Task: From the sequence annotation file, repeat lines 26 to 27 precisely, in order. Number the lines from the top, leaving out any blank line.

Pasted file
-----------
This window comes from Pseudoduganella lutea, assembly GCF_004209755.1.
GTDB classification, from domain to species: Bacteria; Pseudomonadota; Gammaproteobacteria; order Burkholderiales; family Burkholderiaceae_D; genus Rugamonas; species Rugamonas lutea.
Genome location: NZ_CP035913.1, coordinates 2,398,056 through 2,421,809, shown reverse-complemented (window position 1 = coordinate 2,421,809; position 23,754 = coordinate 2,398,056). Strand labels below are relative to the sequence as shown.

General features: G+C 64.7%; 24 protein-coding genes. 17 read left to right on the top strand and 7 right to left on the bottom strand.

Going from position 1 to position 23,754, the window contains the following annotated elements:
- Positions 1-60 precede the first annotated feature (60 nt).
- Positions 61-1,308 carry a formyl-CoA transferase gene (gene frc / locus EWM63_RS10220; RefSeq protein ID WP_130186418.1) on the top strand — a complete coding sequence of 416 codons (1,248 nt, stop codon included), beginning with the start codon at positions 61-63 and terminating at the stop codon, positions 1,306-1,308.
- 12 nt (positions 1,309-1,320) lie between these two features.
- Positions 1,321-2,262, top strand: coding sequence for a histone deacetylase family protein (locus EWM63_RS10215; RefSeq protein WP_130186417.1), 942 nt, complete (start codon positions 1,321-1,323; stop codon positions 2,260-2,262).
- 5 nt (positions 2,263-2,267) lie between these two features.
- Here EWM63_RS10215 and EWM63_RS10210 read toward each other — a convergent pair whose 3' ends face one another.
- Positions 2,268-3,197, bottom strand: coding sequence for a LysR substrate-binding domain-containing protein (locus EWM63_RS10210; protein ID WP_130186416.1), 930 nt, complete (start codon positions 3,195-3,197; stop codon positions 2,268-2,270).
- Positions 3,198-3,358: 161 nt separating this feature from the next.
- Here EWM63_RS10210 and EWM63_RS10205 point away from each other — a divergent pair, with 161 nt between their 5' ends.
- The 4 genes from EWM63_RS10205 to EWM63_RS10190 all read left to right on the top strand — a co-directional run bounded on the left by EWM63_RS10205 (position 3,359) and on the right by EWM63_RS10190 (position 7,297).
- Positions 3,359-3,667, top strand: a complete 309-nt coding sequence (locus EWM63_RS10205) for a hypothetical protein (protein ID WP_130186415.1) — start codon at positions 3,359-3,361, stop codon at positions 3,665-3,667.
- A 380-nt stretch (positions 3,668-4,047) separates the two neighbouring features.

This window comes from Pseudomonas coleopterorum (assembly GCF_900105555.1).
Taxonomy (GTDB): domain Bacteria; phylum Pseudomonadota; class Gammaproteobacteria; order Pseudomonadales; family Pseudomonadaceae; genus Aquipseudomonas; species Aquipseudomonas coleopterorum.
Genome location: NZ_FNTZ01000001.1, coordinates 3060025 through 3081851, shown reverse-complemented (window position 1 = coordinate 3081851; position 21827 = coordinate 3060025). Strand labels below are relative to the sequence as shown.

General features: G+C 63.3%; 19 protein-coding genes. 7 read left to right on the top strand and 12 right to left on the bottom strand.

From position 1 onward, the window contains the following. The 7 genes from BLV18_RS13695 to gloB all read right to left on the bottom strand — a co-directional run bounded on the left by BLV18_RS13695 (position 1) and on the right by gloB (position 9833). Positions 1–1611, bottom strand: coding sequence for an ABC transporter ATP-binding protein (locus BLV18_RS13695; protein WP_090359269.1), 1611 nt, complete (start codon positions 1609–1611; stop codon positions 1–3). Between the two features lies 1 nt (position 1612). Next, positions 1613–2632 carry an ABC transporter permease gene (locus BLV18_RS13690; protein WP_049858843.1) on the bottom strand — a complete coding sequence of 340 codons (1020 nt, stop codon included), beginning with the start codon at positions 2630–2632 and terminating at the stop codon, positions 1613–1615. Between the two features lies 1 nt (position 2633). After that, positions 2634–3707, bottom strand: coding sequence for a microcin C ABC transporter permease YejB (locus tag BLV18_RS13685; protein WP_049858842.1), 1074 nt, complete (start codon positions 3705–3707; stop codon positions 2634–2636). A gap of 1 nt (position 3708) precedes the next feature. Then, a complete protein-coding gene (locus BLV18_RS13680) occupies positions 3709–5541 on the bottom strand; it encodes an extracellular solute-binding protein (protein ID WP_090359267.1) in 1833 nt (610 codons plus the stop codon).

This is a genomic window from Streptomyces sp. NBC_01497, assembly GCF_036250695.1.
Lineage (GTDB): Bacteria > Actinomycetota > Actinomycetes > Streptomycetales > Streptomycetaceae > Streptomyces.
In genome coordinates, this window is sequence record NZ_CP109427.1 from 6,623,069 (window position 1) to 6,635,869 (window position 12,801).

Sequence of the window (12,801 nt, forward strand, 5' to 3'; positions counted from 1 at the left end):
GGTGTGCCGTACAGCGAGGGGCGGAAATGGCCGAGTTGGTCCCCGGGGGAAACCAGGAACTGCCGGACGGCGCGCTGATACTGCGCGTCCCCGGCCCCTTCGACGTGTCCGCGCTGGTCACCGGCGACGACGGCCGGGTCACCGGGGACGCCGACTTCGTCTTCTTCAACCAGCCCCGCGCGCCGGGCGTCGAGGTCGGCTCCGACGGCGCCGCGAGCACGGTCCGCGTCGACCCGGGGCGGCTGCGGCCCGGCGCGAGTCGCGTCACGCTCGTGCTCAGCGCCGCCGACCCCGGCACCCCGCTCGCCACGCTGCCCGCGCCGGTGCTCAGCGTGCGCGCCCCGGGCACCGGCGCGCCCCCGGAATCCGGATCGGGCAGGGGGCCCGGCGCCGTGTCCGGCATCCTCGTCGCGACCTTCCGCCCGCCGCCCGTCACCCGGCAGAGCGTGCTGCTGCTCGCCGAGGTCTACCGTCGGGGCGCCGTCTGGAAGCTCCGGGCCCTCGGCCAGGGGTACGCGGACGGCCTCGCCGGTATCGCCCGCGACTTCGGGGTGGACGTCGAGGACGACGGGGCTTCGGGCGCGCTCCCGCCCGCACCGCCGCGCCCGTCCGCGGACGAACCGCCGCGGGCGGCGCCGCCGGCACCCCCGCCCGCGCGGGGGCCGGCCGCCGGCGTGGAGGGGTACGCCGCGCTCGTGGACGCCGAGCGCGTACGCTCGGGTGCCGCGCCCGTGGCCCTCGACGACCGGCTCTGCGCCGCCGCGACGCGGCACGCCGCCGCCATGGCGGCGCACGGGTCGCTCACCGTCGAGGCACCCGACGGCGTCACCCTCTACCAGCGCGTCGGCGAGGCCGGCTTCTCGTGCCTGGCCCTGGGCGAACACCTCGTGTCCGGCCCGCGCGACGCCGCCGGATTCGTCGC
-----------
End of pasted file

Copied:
Sequence of the window (12,801 nt, forward strand, 5' to 3'; positions counted from 1 at the left end):
GGTGTGCCGTACAGCGAGGGGCGGAAATGGCCGAGTTGGTCCCCGGGGGAAACCAGGAACTGCCGGACGGCGCGCTGATACTGCGCGTCCCCGGCCCCTTCGACGTGTCCGCGCTGGTCACCGGCGACGACGGCCGGGTCACCGGGGACGCCGACTTCGTCTTCTTCAACCAGCCCCGCGCGCCGGGCGTCGAGGTCGGCTCCGACGGCGCCGCGAGCACGGTCCGCGTCGACCCGGGGCGGCTGCGGCCCGGCGCGAGTCGCGTCACGCTCGTGCTCAGCGCCGCCGACCCCGGCACCCCGCTCGCCACGCTGCCCGCGCCGGTGCTCAGCGTGCGCGCCCCGGGCACCGGCGCGCCCCCGGAATCCGGATCGGGCAGGGGGCCCGGCGCCGTGTCCGGCATCCTCGTCGCGACCTTCCGCCCGCCGCCCGTCACCCGGCAGAGCGTGCTGCTGCTCGCCGAGGTCTACCGTCGGGGCGCCGTCTGGAAGCTCCGGGCCCTCGGCCAGGGGTACGCGGACGGCCTCGCCGGTATCGCCCGCGACTTCGGGGTGGACGTCGAGGACGACGGGGCTTCGGGCGCGCTCCCGCCCGCACCGCCGCGCCCGTCCGCGGACGAACCGCCGCGGGCGGCGCCGCCGGCACCCCCGCCCGCGCGGGGGCCGGCCGCCGGCGTGGAGGGGTACGCCGCGCTCGTGGACGCCGAGCGCGTACGCTCGGGTGCCGCGCCCGTGGCCCTCGACGACCGGCTCTGCGCCGCCGCGACGCGGCACGCCGCCGCCATGGCGGCGCACGGGTCGCTCACCGTCGAGGCACCCGACGGCGTCACCCTCTACCAGCGCGTCGGCGAGGCCGGCTTCTCGTGCCTGGCCCTGGGCGAACACCTCGTGTCCGGCCCGCGCGACGCCGCCGGATTCGTCGC